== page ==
Killing Time starts out with a lot of promise. It's got a great mystery storyline set up like The 7th Guest lots of zany, crazy and just plain freaky enemies to blast and some pretty darn good visuals. But as you start to progress in the game, it all just kind of falls apart into a sea of mediocrity.
First, the negatives. For one thing, the game engine is pretty bad. Controlling your Egyptologist around is at times frustratingly difficult. You get caught up on pillars, posts and bookshelves way to frequently. This doesn't help when you're being bombarded with constant enemy fire. The control is also a bit too touchy. Just the slightest jerk of the mouse will send you walking in the wrong direction and you'll often times miss the doors and hallways you were aiming to go in. This game is also very difficult, and the poor control doesn't help any. The game developers really poured tons of enemies into the mansion and you'll constantly find yourself taking on 15 baddies at a time. Because a lot of them throw projectiles at you or seemingly come out of nowhere, you'll often get disoriented and lose focus while firing away. Some of the weapons are pretty hard to use (even though the arsenal you're provided with is a good one). Weapons like the flamethrower and Molotov cocktails take an extreme amount of aim to be used effectively. Last, but not least, the lack of a multiplayer option severely hampers the longevity of this game. Almost ALL games of this genre (3D corridor shooters) feature some kind of deathmatch support yet the feature is oddly missing from this one.
And now, the positives. Killing Time does have a few good things for it. First of all is the level design. Most of it is pretty inspired and the game has got some pretty nice visuals. The developers paid a lot of attention to the small details and intricacies of the mansion. Second, as stated earlier, this game has got a pretty good story. The ghost style of how you unlock the mystery is pretty good, if not a rip-off of The 7th Guest. There's also some pretty inspired enemies waiting to be killed. You've got renegade zombie cooks, hellhounds, redneck hunters and ducks that you can stomp on. The gore level is also exceedingly high which is a definite plus.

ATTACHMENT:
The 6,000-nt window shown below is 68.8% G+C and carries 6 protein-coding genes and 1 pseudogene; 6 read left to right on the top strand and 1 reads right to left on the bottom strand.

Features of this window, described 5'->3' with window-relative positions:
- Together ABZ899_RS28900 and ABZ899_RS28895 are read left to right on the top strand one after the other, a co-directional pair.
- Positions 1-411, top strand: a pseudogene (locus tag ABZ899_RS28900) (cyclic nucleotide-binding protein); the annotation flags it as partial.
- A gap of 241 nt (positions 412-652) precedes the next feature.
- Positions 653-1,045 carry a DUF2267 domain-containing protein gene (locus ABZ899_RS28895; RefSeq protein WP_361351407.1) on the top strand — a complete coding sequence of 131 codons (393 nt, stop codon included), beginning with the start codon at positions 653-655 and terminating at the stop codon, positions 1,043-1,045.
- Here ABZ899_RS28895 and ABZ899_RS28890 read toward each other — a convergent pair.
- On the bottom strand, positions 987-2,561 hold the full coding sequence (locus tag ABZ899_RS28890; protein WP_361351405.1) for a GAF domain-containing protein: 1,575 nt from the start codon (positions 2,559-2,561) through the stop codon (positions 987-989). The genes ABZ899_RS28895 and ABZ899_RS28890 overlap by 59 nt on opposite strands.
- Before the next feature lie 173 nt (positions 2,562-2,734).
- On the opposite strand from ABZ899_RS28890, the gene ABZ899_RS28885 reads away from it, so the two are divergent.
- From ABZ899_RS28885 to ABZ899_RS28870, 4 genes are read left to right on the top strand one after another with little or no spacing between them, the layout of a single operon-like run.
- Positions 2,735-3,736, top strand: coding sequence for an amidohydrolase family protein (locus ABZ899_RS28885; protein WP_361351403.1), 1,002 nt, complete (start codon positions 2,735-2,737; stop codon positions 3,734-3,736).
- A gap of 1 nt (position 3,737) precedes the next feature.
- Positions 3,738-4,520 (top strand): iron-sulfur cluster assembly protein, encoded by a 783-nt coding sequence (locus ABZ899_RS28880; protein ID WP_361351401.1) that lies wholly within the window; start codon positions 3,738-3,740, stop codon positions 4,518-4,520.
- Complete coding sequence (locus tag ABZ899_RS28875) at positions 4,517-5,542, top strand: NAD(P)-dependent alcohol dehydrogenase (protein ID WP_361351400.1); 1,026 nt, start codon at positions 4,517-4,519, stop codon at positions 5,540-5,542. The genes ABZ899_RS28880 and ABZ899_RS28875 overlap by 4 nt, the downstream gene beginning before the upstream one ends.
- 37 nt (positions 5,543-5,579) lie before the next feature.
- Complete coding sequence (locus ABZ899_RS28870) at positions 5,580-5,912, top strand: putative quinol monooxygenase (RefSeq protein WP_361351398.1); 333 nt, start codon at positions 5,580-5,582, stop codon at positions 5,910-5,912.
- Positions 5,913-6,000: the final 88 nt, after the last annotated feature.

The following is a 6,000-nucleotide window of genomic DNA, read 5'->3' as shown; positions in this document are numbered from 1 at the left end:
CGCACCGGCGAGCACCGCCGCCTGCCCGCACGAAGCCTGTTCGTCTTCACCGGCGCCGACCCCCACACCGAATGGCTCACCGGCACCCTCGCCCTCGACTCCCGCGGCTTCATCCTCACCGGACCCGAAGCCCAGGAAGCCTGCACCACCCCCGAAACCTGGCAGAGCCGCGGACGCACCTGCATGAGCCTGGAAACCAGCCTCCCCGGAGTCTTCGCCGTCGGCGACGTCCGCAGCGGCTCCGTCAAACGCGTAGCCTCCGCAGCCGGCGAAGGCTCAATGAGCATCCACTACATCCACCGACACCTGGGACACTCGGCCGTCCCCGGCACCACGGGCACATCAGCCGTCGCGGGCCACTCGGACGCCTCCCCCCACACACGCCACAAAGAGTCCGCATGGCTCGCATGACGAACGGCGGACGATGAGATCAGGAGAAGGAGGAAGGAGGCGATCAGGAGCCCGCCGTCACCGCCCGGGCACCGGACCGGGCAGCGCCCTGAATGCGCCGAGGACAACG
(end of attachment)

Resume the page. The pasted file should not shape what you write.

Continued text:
All in all, Killing Time is just a mediocre product. There are not enough strengths to outweigh the weaknesses and vise versa. You'd be better off playing The 7th Guest and a game like Quake rather than Killing Time, which tries to give you the best of both worlds. Unfortunately, it isn't too successful.
Graphics: The graphics look rich and detailed and the enemies are often downright crazy looking. There's also some good lighting effects and some decent FMV sequences.
Sound: The soundtrack consists of decent 1920s styled ballroom jazzy numbers. The sound effects are pretty good as well -- gunshots sound as they should.
Enjoyment: When it comes right down to it, Killing Time just isn't that much fun. The engine is bad and the controls are frustrating. I found myself wanting to play Quake rather than wasting my time with this game.
Replay Value: There's really not much reason to play it again once you finish it.
Killing Time is a fun FPS that deserves much more attention than it received in the market. This interesting DOOM clone puts you on a journey in search for answers as to what happened one summer evening in 1932 to an Egyptology professor Dr. Hardrove who disappeared in Northern Africa during his search for a mystical water clock from the dynasty of the Pharaoh Ramses. Hardrove's trail has led you to a mysterious, deserted Tess Conway's Island Estate.
The game plays similar to the classic Alone in the Dark games, but with more emphasis on action. In addition to weapons (including a .45 Caliber Nickel-Plated Colt "Peacemaker" Revolver you start out with, as well as a Remington 12 Gauge Pump shotgun, a Thompson .45 Caliber sub-machine gun, and a Kleinschmidt flamethrower), there are many objects to be found throughout the Estate, which you automatically pick up by walking over them. The Estate has many locked doors, and finding the required keys is important -- much like the color-coded keycards in DOOM. One of the objects you can picked up is "the Winged Vessel," which will provide you with special abilities that are required for reaching specific areas in the game. Once they run dry, you will be able to rejuvenate them by picking up a special white rejuvenation vessel. The ability to refill the vessels makes them similar to spells in RPGs, and a very handy thing to have.
There are sixteen different types of enemies in the game, including ducks (yes, ducks), hunters, flying heads, evil cooks, crazy clowns, ugly rats, smoking skeletons, and many others. The Estate is huge, and with hundreds rooms of monsters, it would take even the most experienced player quite some time to finish. A map is available while playing the game to get a bird's eye view of your immediate surroundings. By pressing P on the control pad, you'll see your score, the name of the area you are in and what percentage of that area you have explored, along with any walls, doors, objects and columns on the map.
The fully textured 3D graphics in Killing Time are more than adequate, although they of course can't compare to newer 3D-accelerated games. You can move left and right, look up and down (even while walking), and make 180 degree turns via an intuitive user interface. Overall, I found Killing Time a nice diversion from more "hard core" first-person shooters. With a unique setting in a horror genre, some interesting plot twists, and a newbie-friendly gameplay that isn't too overwhemingly difficult, Killing Time is well worth a look for FPS fans, especially anyone who likes Alone in the Dark or more recent Cliff Barker's Undying.
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